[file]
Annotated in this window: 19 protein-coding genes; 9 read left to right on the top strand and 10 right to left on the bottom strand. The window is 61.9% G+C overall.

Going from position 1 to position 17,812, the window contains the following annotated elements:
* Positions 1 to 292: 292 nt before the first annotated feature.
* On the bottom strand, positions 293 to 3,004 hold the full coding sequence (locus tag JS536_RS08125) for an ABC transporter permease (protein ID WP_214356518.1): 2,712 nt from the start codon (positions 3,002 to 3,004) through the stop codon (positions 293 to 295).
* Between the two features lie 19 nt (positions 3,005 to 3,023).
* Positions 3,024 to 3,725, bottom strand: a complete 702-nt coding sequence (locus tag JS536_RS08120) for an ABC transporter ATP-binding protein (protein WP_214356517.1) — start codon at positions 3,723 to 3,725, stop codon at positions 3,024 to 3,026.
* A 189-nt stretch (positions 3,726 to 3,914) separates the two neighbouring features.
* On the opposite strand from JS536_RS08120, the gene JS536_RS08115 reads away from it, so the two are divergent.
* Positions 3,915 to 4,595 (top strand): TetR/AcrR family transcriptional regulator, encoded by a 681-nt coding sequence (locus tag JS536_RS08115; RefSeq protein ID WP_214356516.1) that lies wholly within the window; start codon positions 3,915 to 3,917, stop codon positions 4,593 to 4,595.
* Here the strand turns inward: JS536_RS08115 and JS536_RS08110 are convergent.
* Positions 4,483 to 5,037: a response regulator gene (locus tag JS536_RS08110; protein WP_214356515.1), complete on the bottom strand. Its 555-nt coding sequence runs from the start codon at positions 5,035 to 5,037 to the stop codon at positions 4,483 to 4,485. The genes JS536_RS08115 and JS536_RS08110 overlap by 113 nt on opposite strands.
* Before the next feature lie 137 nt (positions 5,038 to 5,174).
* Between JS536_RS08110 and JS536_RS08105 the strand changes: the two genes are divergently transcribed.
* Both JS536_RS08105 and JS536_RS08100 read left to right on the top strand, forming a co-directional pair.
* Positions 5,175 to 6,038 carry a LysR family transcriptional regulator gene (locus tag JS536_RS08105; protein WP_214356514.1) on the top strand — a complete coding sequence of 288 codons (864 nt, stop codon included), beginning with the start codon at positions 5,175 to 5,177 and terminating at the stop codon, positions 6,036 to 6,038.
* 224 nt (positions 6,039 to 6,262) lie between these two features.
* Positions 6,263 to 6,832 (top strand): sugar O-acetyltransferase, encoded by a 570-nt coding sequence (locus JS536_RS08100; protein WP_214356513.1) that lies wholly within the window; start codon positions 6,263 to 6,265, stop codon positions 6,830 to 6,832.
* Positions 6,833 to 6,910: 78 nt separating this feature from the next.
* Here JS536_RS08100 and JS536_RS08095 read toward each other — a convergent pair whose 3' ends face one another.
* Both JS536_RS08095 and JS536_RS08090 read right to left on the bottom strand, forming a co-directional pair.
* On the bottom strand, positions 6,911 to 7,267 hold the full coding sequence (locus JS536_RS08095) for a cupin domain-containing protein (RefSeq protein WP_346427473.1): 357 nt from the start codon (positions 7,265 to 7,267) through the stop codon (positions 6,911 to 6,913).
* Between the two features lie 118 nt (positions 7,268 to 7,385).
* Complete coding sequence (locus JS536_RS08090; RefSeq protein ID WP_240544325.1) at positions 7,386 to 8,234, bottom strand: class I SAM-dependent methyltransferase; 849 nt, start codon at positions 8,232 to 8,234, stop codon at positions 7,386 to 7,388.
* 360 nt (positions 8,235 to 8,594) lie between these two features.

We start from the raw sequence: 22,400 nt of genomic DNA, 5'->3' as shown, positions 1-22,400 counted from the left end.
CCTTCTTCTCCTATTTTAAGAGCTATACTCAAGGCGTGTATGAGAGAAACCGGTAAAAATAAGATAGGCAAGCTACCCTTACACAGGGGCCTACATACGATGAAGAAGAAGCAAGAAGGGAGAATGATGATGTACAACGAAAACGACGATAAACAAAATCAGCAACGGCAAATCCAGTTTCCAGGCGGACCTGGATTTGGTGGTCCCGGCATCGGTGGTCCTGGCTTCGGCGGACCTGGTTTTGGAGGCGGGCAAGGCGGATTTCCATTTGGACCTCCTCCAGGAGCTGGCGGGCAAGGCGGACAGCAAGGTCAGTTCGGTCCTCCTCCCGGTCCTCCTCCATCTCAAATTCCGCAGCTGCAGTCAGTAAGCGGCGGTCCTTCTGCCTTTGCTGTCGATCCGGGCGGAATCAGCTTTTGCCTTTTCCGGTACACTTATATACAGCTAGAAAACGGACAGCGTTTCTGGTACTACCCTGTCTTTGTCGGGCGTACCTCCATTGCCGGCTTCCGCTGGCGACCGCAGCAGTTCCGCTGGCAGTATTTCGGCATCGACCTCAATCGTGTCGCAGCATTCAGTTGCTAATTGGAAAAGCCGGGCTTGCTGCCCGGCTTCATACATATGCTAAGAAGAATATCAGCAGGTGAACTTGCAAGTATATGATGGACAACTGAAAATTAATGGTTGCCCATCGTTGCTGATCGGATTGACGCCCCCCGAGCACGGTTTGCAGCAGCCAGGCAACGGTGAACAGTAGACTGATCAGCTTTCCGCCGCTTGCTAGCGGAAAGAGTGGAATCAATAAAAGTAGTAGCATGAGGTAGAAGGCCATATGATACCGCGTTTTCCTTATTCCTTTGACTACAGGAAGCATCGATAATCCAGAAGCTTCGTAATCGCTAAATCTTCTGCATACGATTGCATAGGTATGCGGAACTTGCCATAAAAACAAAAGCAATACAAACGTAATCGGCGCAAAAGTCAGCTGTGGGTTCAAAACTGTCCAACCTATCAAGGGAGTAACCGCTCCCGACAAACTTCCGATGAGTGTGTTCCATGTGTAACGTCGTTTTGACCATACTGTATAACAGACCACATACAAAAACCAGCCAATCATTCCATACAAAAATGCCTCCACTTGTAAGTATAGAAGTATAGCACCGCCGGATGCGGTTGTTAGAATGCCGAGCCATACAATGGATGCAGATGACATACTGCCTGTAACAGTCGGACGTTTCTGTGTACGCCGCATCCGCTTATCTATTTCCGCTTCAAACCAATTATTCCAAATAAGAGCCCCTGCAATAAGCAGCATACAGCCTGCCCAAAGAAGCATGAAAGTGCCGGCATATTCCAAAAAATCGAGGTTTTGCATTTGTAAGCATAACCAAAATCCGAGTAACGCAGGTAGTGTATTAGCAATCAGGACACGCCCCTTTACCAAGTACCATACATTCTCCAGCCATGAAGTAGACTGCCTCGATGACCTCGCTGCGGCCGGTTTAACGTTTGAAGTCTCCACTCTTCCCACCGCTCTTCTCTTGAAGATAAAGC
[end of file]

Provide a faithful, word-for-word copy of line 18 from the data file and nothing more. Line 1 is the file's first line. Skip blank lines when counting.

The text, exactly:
* Positions 6,833 to 6,910: 78 nt separating this feature from the next.